Daikaiju Week 2 Day 3: Hitoshi Matsumoto’s Big Man Japan

Today I watched Hitoshi Matsumoto’s Big Man Japan (2007)


This film takes the form of a mockumentary following the life of Masaru Daisato, an eccentric man who seems to be famous despite his decrepit lifestyle.  At first one might think that Masaru is a down on his luck actor or musician, but the truth is much more spectacular.  Masaru has a peculiar ability passed down to him by his father and his father’s father, the ability to grow to a height of thirty meters.  The family have traditionally used this power to fight against monsters and protect Japan, but Masaru is out of touch with the modern world, neither really understanding the other.  Masaru finds his work shrinking in public credibility and likewise his life has fallen apart, his wife leaving him and taking their daughter.   Fighting giant monsters just doesn’t pay the bills like it used to.

Big Man Japan does that one thing that most giant monster movies completely avoid, it is a wholly character driven piece.  It’s about an old man in a young person’s world struggling to make ends meet in a time that just doesn’t seem to need them anymore.  The mockumentary style is integral to this theme, which really made me consider how difficult it must be to put such a film together.  The naturalistic way that people stutter and lose their train of thought must be incredibly difficult to work into a script or performance but it really pays off in terms of realism and verisimilitude.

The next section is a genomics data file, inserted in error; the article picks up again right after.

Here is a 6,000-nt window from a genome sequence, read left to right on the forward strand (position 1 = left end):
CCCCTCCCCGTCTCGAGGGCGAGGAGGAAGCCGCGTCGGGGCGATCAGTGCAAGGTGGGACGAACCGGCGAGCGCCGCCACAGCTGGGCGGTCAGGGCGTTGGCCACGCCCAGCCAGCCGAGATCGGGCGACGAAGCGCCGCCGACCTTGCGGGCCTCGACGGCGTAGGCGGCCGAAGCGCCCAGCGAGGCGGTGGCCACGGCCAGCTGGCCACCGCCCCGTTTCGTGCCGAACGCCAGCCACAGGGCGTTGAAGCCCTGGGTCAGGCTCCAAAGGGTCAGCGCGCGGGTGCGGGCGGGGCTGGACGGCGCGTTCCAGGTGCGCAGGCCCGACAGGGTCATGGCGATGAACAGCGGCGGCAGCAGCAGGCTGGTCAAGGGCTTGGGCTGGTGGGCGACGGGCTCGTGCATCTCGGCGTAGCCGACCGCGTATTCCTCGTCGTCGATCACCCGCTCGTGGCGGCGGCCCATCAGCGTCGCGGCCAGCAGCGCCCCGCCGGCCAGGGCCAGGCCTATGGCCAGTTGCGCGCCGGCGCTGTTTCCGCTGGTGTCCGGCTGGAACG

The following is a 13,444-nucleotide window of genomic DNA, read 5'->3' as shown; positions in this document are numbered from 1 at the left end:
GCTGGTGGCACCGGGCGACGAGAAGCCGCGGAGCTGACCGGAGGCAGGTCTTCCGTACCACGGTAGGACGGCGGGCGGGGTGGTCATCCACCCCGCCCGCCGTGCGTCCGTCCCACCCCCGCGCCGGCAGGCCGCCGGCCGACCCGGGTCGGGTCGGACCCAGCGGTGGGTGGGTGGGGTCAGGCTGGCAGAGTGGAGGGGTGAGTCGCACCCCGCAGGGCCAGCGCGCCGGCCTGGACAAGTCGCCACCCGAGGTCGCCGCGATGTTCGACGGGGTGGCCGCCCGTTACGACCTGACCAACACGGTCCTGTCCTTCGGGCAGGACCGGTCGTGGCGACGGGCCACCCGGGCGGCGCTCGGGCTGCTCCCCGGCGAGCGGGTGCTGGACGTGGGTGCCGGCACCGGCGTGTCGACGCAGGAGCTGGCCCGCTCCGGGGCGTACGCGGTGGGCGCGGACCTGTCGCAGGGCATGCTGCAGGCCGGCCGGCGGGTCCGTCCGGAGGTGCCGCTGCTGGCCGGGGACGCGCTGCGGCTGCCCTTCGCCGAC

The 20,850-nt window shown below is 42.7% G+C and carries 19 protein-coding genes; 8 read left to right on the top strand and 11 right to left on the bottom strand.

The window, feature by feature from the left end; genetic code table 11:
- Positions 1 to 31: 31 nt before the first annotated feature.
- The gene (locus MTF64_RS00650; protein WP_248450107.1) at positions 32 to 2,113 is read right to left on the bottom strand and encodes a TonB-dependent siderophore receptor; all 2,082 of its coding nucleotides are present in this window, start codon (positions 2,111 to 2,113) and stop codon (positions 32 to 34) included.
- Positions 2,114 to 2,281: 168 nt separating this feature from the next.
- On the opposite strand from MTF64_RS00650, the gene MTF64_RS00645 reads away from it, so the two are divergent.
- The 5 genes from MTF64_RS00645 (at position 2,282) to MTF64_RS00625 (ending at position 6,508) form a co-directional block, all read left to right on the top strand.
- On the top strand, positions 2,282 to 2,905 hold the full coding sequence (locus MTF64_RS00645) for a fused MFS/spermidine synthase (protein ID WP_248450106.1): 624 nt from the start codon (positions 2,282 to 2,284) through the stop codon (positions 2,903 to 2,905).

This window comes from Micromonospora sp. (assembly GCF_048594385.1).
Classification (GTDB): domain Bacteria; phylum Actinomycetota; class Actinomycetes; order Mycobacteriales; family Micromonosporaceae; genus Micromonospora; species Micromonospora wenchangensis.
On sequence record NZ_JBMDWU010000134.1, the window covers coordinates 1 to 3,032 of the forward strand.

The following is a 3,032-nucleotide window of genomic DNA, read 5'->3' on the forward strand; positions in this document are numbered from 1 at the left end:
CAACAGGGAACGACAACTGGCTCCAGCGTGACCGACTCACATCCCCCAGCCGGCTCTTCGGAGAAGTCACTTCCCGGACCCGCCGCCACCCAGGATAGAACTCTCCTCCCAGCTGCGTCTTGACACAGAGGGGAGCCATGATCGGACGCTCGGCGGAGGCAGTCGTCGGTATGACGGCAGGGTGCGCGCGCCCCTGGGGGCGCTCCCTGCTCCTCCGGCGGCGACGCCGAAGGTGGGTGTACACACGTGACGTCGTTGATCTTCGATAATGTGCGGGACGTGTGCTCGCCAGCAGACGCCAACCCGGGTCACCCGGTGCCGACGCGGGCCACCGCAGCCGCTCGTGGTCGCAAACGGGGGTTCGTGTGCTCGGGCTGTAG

Now if you come to this movie expecting the classic suitmation giant monster battles you might be disappointing.  This film actually uses mostly CGI to render it’s monsters and the Big Man himself, on the one hand this allows for some truly absurd monster designs but on the other hand the CGI doesn’t look that great from a technical perspective.  But that really ends up being beside the point because of how heartfelt the character study is, how heartbreaking the basic human tragedy on display is, and how warm and human the humour is.  For that I think is is a truly great picture, it moved me, and for the suitmation and power ranger fan in me, oh boy is the climax something wonderful to behold.  5/5


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